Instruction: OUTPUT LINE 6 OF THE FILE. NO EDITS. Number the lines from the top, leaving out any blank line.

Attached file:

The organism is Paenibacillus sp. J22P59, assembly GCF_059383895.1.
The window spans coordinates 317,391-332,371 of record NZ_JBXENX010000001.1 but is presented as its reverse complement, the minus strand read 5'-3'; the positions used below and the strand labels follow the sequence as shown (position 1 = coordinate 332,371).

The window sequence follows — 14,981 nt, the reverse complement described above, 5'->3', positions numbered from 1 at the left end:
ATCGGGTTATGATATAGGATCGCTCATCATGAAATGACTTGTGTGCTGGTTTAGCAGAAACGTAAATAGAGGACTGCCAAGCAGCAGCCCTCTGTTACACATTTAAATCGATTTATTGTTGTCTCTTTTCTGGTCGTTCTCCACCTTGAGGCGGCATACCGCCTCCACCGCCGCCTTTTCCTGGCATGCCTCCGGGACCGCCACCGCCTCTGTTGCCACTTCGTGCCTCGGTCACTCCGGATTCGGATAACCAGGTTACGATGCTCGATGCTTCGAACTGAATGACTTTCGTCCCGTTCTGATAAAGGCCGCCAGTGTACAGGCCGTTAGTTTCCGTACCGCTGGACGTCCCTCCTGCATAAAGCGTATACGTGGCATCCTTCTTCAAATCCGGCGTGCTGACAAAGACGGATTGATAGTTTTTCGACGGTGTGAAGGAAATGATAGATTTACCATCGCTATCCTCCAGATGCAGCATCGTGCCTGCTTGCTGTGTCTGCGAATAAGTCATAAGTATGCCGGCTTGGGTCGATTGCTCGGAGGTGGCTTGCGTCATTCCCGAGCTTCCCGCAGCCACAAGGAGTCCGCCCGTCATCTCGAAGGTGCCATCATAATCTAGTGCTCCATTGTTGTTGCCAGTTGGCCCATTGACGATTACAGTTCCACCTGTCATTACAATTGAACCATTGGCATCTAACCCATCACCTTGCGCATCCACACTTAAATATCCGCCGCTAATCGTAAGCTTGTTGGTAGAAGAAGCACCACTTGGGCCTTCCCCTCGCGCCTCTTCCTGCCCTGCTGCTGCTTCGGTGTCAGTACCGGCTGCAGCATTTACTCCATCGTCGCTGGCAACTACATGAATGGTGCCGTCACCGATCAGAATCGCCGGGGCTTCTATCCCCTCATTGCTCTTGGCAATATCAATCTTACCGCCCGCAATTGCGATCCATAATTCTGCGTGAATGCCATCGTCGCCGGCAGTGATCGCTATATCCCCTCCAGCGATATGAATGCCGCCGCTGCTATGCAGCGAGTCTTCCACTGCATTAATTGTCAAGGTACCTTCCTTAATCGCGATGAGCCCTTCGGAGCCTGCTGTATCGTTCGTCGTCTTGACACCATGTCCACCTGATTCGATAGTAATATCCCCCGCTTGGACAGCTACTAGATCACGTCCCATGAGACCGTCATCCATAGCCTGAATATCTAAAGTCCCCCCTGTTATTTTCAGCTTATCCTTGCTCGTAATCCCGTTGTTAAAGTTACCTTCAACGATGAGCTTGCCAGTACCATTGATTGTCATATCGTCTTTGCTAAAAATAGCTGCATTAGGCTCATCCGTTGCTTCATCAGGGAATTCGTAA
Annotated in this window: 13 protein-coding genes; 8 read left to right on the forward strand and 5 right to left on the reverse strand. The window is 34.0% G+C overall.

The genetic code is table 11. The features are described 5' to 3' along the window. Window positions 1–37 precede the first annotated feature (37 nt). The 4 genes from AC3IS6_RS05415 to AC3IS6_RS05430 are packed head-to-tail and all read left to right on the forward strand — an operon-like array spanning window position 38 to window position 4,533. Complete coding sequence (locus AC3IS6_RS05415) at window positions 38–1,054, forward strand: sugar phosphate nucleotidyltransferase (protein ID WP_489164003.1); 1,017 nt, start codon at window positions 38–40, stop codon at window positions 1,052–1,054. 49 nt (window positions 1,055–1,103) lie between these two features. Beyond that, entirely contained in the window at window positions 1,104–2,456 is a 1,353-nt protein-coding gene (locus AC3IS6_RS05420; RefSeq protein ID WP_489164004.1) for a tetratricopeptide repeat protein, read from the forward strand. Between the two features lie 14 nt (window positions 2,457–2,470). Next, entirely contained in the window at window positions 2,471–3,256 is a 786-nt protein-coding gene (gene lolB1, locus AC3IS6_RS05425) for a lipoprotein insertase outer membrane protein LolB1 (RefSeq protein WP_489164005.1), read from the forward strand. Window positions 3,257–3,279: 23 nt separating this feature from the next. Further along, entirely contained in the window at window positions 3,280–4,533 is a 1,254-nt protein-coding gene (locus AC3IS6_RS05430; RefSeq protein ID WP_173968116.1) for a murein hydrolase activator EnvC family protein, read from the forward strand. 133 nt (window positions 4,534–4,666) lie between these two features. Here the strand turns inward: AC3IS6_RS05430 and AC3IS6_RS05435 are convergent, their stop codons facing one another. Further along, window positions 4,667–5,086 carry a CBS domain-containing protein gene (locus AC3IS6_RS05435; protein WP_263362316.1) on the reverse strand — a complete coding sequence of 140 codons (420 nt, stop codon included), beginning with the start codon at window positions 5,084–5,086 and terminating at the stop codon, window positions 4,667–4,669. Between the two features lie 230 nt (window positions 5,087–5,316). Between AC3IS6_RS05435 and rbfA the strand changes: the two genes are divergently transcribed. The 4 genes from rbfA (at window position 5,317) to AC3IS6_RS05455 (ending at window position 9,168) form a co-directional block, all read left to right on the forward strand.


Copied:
The genetic code is table 11. The features are described 5' to 3' along the window. Window positions 1–37 precede the first annotated feature (37 nt). The 4 genes from AC3IS6_RS05415 to AC3IS6_RS05430 are packed head-to-tail and all read left to right on the forward strand — an operon-like array spanning window position 38 to window position 4,533. Complete coding sequence (locus AC3IS6_RS05415) at window positions 38–1,054, forward strand: sugar phosphate nucleotidyltransferase (protein ID WP_489164003.1); 1,017 nt, start codon at window positions 38–40, stop codon at window positions 1,052–1,054. 49 nt (window positions 1,055–1,103) lie between these two features. Beyond that, entirely contained in the window at window positions 1,104–2,456 is a 1,353-nt protein-coding gene (locus AC3IS6_RS05420; RefSeq protein ID WP_489164004.1) for a tetratricopeptide repeat protein, read from the forward strand. Between the two features lie 14 nt (window positions 2,457–2,470). Next, entirely contained in the window at window positions 2,471–3,256 is a 786-nt protein-coding gene (gene lolB1, locus AC3IS6_RS05425) for a lipoprotein insertase outer membrane protein LolB1 (RefSeq protein WP_489164005.1), read from the forward strand. Window positions 3,257–3,279: 23 nt separating this feature from the next. Further along, entirely contained in the window at window positions 3,280–4,533 is a 1,254-nt protein-coding gene (locus AC3IS6_RS05430; RefSeq protein ID WP_173968116.1) for a murein hydrolase activator EnvC family protein, read from the forward strand. 133 nt (window positions 4,534–4,666) lie between these two features. Here the strand turns inward: AC3IS6_RS05430 and AC3IS6_RS05435 are convergent, their stop codons facing one another. Further along, window positions 4,667–5,086 carry a CBS domain-containing protein gene (locus AC3IS6_RS05435; protein WP_263362316.1) on the reverse strand — a complete coding sequence of 140 codons (420 nt, stop codon included), beginning with the start codon at window positions 5,084–5,086 and terminating at the stop codon, window positions 4,667–4,669. Between the two features lie 230 nt (window positions 5,087–5,316). Between AC3IS6_RS05435 and rbfA the strand changes: the two genes are divergently transcribed. The 4 genes from rbfA (at window position 5,317) to AC3IS6_RS05455 (ending at window position 9,168) form a co-directional block, all read left to right on the forward strand.